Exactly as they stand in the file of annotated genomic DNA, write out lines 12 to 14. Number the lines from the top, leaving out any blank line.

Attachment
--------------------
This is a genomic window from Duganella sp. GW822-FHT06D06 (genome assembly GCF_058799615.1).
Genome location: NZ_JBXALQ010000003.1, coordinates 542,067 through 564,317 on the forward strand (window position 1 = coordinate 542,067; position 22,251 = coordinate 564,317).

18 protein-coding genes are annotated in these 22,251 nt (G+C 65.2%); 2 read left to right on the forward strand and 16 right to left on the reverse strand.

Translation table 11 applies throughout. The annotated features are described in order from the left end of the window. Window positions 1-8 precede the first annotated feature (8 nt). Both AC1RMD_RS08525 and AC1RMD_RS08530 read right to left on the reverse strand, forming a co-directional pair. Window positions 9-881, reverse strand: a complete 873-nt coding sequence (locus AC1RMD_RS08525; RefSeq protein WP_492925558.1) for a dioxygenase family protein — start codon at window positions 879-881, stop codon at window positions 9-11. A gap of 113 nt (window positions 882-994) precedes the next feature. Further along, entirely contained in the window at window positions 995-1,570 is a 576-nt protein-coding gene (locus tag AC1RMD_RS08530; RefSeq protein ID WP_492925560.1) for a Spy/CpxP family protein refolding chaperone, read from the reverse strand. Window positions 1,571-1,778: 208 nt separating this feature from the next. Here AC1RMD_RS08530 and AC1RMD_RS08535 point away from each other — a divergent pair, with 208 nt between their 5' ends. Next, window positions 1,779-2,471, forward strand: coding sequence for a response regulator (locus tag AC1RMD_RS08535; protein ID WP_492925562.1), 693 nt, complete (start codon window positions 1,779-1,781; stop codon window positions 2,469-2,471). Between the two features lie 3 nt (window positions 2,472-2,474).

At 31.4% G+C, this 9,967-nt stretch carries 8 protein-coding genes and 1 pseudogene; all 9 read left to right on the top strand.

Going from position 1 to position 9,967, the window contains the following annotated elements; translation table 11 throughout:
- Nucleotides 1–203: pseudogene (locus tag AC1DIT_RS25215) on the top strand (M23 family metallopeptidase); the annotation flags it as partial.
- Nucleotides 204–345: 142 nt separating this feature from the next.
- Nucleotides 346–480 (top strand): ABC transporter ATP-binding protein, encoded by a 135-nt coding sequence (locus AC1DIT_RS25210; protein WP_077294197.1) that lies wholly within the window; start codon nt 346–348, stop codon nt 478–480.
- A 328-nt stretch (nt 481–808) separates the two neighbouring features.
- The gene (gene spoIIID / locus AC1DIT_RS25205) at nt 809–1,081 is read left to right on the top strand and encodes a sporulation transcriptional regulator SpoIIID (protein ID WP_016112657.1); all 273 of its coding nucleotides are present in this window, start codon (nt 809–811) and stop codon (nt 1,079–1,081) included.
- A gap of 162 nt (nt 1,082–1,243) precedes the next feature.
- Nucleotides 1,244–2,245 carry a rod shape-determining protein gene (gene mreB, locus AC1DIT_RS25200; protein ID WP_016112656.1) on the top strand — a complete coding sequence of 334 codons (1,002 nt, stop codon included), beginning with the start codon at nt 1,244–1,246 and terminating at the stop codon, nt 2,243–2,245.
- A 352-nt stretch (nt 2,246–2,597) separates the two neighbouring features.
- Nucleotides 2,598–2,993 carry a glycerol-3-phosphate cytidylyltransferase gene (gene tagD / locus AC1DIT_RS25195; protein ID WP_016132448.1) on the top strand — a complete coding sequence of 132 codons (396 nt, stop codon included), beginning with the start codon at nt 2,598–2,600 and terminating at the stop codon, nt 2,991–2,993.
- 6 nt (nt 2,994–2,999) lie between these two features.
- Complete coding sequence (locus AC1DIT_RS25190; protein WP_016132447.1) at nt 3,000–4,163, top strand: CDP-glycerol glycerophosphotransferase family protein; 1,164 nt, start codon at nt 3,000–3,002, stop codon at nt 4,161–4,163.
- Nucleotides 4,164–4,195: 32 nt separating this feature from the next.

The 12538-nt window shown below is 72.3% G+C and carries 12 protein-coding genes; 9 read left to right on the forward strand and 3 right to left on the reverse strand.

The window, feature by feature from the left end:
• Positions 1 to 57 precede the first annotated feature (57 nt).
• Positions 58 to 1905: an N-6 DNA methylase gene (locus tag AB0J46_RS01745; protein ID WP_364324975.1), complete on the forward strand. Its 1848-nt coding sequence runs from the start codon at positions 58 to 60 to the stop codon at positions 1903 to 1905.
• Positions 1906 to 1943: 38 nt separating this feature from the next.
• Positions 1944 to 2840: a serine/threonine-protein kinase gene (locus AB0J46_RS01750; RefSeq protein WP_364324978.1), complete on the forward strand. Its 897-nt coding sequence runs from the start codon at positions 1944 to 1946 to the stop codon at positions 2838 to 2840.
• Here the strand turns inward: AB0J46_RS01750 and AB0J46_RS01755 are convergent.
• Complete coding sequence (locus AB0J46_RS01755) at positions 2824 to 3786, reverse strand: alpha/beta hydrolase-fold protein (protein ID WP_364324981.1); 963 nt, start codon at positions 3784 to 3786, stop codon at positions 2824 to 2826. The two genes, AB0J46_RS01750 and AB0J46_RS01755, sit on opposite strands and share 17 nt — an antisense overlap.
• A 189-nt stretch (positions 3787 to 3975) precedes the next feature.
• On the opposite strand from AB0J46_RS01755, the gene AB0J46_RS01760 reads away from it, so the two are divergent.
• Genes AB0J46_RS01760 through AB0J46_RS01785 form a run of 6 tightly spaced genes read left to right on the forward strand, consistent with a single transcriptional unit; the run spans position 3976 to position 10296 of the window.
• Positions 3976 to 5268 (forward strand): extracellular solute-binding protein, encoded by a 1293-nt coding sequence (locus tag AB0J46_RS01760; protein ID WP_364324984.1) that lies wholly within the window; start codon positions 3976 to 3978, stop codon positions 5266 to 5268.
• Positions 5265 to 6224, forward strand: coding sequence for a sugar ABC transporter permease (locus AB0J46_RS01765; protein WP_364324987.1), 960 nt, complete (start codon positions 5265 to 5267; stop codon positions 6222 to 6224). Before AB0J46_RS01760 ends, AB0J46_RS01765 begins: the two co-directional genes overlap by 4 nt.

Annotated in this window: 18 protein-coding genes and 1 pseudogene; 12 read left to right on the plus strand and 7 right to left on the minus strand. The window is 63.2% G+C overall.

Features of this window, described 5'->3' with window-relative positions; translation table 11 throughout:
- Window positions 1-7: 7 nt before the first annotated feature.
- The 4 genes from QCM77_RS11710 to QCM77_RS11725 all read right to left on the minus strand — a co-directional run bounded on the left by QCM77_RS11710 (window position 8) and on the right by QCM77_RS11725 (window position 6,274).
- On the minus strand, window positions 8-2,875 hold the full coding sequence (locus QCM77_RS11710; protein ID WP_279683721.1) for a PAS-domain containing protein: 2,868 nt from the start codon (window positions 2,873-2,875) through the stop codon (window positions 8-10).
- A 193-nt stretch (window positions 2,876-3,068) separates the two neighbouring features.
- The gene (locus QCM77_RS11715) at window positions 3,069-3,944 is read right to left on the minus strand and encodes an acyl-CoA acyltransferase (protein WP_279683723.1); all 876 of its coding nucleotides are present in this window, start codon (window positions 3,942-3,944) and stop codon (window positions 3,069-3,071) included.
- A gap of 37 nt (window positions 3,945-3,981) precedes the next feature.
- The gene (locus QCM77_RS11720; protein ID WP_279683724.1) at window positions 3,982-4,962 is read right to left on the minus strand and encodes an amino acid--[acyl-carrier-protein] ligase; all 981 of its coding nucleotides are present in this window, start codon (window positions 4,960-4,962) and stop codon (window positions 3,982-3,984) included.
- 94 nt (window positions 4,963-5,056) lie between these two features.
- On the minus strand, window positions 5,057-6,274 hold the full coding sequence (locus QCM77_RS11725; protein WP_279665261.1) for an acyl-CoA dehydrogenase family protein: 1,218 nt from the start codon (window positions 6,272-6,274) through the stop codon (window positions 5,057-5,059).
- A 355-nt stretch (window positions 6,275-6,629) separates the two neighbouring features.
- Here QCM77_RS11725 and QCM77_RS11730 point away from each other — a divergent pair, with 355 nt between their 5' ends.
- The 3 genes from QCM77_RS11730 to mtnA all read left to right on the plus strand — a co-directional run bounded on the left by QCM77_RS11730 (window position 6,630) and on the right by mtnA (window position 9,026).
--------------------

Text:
- A gap of 162 nt (nt 1,082–1,243) precedes the next feature.
- Nucleotides 1,244–2,245 carry a rod shape-determining protein gene (gene mreB, locus AC1DIT_RS25200; protein ID WP_016112656.1) on the top strand — a complete coding sequence of 334 codons (1,002 nt, stop codon included), beginning with the start codon at nt 1,244–1,246 and terminating at the stop codon, nt 2,243–2,245.
- A 352-nt stretch (nt 2,246–2,597) separates the two neighbouring features.